Parents, as well as many public school systems are re-evaluating the present education system for children on autism spectrum. Experts are debating over the applicability of a single-classroom-for-all system.
It’s an integrated system where teachers are trained and schools are equipped to educate children with or without autism (and other disabilities) in a single classroom.
In the United States, children with autism, or other form of disability as defined by federal regulation, are expected to come under Individual Education Program. The program aims to provide specialized assistance to children with autism (or other disabilities) by designing a program suiting the needs of the individuals.
Experts and parents are now debating over the utility of Individual Education Program or IEP. According to them, the IEP encourages children with autism spectrum disorder to interact with other children in their general education classrooms. However, a major portion of their day is spent in special education classrooms. Many parents of autistic/ADHD children believe that their children benefit more through general education classroom interactions.
Stephanie Anderson, a mother of eleven-year-old child with autism, said her son, Jack, benefited a lot while attending general education classes at Knox County’s Ball Camp Elementary school. The IEP has now pulled Jack out of his general education classroom. He is attending special education classes every day for two hours.
“Jack is missing out on important lessons in maths and grammar. He will be tested on his knowledge in these courses and not the remedial work that he is doing at special classes. We are fighting for a meaningful education for Jack with certain modifications and support. We want a grade level and age appropriate education for Jack,” said Stephanie while adding that she is home-tutoring her son in order to keep him updated.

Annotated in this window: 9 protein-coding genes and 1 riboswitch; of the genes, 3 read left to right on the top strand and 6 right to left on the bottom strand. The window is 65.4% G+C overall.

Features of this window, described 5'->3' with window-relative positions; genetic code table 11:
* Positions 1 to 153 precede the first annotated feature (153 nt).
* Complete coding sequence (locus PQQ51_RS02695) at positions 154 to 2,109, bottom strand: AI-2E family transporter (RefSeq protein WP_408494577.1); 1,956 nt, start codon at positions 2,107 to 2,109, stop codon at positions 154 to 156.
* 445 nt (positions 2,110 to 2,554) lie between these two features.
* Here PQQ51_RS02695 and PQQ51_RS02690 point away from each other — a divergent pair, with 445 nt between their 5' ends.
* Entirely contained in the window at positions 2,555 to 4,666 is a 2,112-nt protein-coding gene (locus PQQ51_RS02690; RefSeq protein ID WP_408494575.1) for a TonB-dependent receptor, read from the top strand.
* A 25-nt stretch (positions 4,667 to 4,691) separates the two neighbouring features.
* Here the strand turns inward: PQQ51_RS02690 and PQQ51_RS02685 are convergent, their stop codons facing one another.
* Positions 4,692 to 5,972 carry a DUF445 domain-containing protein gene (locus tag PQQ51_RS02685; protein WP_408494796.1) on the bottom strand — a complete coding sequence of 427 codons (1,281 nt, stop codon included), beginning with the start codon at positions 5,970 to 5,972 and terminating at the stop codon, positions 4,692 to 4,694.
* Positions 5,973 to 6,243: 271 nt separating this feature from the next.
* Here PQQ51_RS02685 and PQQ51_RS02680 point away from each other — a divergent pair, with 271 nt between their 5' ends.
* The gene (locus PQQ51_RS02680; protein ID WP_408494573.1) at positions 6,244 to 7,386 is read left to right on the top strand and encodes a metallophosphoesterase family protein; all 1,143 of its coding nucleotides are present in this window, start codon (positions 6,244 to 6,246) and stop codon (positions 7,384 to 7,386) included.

“There are definite challenges in accommodating children with autism along with other children in the same classroom, but, education system is changing and there are more benefits than disadvantages of having all children studying together”, opined Beth Price a special education teacher.
A single-classroom-for-all setup helps children with and without autism to learn from each other. Children with autism can develop their social skills through observing social interactions, while those without the disorder can learn to work with those with the limitation.
Jennifer King, a mother of 10-year-old, gave a different perspective on IEP. She said the IEP has helped his son to deal with the disorder. “Hunter goes to special education room when he needs to. At other times, he is with his peers and attends general education classes. With the one-on-one attendant, Hunter has progressed a lot,” said King. Hunter studies in Roane County Public School.
“In the United States, every year more and more children are diagnosed with the autism spectrum disorder. Researchers and policy-makers are trying to cope with the situation by establishing programs that can best help the children with the condition. In such a situation, school authorities should not hesitate to try out new ways to improve education for all”, concluded Price.